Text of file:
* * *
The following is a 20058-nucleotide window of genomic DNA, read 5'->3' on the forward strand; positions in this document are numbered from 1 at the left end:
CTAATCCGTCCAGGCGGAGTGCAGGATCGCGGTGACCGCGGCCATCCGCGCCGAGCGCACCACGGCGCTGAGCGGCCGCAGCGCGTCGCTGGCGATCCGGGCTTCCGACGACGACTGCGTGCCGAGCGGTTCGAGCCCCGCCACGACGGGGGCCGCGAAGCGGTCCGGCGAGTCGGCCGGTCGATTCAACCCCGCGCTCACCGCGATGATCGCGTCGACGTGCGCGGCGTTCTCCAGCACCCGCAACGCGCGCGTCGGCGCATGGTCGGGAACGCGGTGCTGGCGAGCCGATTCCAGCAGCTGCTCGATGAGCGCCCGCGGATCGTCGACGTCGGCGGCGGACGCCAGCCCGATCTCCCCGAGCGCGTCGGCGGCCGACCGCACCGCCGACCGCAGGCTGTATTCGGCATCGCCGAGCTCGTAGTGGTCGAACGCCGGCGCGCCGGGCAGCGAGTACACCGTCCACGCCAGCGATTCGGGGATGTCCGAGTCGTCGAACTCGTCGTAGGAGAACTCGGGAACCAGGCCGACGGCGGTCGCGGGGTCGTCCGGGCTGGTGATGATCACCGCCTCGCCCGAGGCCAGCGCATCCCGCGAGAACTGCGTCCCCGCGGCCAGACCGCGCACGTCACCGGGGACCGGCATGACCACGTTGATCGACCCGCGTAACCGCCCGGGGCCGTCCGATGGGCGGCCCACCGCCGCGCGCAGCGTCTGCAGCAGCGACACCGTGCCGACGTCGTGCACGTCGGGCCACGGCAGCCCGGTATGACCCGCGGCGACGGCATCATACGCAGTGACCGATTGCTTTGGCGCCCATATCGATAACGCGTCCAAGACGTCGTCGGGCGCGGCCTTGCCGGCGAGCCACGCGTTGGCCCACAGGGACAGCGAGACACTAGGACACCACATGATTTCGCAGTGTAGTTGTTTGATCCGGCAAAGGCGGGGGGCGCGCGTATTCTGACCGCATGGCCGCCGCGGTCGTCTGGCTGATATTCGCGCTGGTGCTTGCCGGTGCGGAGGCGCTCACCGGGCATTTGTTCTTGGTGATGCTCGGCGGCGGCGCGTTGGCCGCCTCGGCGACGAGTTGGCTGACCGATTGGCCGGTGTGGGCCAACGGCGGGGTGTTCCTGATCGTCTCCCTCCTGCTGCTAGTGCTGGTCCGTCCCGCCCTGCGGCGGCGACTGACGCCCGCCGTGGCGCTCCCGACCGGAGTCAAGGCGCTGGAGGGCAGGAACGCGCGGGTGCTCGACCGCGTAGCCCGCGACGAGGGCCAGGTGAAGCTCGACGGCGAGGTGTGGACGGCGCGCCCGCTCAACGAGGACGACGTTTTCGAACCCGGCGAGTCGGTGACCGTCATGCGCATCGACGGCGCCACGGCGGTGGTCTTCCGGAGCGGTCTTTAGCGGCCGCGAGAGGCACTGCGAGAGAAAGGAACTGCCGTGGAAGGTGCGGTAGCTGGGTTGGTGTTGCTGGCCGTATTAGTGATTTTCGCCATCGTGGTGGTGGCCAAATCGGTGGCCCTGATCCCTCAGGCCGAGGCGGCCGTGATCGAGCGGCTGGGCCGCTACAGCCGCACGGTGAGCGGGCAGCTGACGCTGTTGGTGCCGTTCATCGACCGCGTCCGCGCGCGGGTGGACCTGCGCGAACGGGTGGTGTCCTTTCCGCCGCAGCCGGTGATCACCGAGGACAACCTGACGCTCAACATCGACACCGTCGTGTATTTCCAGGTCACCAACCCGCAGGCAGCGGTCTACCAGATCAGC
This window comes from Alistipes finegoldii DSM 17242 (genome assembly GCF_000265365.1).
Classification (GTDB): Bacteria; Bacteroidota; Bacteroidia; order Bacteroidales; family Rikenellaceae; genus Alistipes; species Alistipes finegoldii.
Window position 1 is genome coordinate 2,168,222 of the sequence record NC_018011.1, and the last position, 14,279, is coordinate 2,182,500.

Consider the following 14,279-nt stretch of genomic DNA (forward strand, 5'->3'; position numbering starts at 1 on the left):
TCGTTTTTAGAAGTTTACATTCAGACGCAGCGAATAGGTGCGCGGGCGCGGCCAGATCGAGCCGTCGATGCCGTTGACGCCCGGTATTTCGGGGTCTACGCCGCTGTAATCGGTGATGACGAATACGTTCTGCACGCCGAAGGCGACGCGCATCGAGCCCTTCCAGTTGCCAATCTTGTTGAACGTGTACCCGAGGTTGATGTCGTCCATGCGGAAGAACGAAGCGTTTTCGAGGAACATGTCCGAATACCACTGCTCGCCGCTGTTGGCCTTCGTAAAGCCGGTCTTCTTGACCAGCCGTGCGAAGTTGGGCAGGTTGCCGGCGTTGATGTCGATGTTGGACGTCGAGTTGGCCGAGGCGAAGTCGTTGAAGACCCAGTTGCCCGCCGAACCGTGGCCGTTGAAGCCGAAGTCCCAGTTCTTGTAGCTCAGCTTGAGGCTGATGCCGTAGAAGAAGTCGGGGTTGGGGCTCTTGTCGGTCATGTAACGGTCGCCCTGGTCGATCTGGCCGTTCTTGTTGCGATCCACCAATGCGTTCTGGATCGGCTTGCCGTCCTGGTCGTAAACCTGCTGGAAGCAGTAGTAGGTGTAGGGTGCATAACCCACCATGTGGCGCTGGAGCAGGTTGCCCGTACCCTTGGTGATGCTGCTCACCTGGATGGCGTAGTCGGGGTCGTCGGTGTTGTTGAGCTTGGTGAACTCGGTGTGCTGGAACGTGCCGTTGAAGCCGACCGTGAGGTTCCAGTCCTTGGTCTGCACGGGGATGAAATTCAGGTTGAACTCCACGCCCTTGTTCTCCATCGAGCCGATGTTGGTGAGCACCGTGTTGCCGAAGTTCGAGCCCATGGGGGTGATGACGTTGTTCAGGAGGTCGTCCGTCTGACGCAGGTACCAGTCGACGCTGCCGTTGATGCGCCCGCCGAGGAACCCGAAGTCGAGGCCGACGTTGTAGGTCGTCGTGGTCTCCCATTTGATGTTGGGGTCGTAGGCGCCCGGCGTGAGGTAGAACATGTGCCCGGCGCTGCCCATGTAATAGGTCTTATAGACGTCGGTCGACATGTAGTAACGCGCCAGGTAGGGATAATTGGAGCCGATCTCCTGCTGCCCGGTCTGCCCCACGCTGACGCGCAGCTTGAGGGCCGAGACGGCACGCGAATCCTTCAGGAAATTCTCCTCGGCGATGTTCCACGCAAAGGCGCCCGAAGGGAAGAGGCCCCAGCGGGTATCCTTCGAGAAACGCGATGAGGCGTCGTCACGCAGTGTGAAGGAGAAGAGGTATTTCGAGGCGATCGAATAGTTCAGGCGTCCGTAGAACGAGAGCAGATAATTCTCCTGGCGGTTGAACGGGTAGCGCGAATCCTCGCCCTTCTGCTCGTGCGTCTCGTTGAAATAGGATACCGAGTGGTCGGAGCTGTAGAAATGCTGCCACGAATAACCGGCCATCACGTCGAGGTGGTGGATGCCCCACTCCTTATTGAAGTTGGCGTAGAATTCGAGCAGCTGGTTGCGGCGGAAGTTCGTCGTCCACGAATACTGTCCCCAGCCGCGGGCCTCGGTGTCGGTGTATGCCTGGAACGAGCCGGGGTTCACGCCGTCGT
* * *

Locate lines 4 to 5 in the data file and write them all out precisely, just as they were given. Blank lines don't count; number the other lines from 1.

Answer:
Classification (GTDB): Bacteria; Bacteroidota; Bacteroidia; order Bacteroidales; family Rikenellaceae; genus Alistipes; species Alistipes finegoldii.
Window position 1 is genome coordinate 2,168,222 of the sequence record NC_018011.1, and the last position, 14,279, is coordinate 2,182,500.